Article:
Because of its function as a recording medium, cinema’s entire history is fairly well represented. Pamela B. Green’s documentary purports to bring to the public’s attention a woman filmmaker whose pioneering accomplishments, because she was a woman, have mostly been ignored, though if you run a cursory Google search you’ll find lots of information about Alice Guy-Blache, including extensive collections of her works available for sale and streaming. This isn’t to say that Guy-Blache has received her due at the same level as her male contemporaries and heirs, but only that if her story is approached from the standpoint of the development of cinema, she’s already, relatively speaking, something of a star. Even Hitchcock was a fan.
Her tale is certainly fascinating. Born in France to Chilean parents, Alice Guy was hired as a secretary in 1894 for a camera company that was eventually bought out by four men, including the early entrepreneur Leon Gaumont, who started using the company to produce films. Guy worked her way up to the production side of the business and, frustrated by the company’s fixation on film as a novelty, she became one of the first visionaries to see it as a story-telling medium. She started directing films, but Gaumont neglected to give her proper credit for her contributions, even after she ascended to head of production after the turn of the century. She eventually moved with her husband, Herbert Blache, to the U.S. to head Gaumont’s American operations, but in 1910 they struck out on their own and set up Solax Studio, first in Flushing, New York, and then in Fort Lee, New Jersey, which, thanks to her efforts, became the center of film production in America, well before the emergence of Hollywood. Her success as both an artist and a businessperson was notable, though her husband took much of the credit for her work. By the time she divorced him and the studio became insolvent in the 1920s, she had made about 1,000 movies and in the process invented many of the narrative film techniques that we now take for granted.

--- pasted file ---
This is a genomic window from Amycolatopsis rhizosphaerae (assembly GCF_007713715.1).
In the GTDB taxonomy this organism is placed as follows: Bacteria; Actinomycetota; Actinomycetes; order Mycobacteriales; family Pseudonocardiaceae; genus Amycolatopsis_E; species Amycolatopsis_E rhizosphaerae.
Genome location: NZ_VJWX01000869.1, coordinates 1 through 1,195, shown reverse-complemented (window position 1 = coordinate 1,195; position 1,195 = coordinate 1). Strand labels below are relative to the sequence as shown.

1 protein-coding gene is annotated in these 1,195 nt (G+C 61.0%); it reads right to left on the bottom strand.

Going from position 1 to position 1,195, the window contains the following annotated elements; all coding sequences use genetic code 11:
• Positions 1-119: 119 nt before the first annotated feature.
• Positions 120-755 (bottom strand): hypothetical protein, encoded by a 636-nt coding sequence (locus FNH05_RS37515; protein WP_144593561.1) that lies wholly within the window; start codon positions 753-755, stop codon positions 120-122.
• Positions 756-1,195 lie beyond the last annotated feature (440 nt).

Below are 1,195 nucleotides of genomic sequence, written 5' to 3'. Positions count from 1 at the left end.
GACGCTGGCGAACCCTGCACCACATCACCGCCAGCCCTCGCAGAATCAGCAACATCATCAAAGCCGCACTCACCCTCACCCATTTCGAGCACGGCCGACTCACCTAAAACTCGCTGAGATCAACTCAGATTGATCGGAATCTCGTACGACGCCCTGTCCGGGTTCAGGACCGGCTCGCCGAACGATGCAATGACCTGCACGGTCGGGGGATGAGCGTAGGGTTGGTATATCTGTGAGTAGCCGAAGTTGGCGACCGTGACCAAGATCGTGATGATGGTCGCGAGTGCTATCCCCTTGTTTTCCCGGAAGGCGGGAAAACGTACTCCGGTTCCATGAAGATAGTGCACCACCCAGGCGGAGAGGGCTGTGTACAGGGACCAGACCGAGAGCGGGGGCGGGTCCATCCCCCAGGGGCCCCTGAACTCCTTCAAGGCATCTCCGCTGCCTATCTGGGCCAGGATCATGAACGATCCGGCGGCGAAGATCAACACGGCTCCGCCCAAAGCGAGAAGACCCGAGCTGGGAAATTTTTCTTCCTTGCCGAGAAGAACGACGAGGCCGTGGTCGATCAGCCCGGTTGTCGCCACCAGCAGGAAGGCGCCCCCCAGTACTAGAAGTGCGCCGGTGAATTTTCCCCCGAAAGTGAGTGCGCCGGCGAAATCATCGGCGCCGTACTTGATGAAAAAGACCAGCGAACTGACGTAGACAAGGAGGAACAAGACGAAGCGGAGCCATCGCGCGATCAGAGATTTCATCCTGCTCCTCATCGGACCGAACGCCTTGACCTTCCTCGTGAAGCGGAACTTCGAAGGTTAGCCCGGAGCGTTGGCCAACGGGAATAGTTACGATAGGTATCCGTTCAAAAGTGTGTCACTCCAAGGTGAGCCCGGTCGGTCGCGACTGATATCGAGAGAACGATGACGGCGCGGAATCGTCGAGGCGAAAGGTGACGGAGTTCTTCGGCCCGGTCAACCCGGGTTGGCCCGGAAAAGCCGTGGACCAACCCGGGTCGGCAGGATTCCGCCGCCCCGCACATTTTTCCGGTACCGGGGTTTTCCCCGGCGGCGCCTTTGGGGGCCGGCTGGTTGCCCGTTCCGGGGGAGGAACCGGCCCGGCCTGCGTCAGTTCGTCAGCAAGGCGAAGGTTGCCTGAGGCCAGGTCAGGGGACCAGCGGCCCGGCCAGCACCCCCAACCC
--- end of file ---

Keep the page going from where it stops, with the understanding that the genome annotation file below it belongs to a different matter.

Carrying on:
Much of Green’s film is narrated by Jodie Foster, whose command of French, especially while reading the epistolary materials, gives the doc a gravity it might not otherwise have. Green manages to talk to almost every scholar who has a stake in Guy-Blache’s legacy, but she also talks to well-known actors and filmmakers whose input mostly comes down to, “Wow, I never knew about this woman!” She also frames the development of the second half of the film around her detective work in tracking down relatives of Guy-Blache who may still have relevant artifacts hidden in boxes in the attic. None of this is boring, but it tends to reduce Guy-Blache’s story to a mystery that, in fact, was solved years ago, even if Green’s own sleuthing uncovered several film fragments that were thought to be lost. Of course, any movie nut who knows nothing about Guy-Blache will definitely want to check out Be Natural, but it sometimes feels a bit cluttered, like one of those attics.
In English and French. Opens July 22 in Tokyo at Uplink Kichijoji (0422-66-5042)
Be Natural home page in Japanese
photo (c) 2018 Be Natural LLC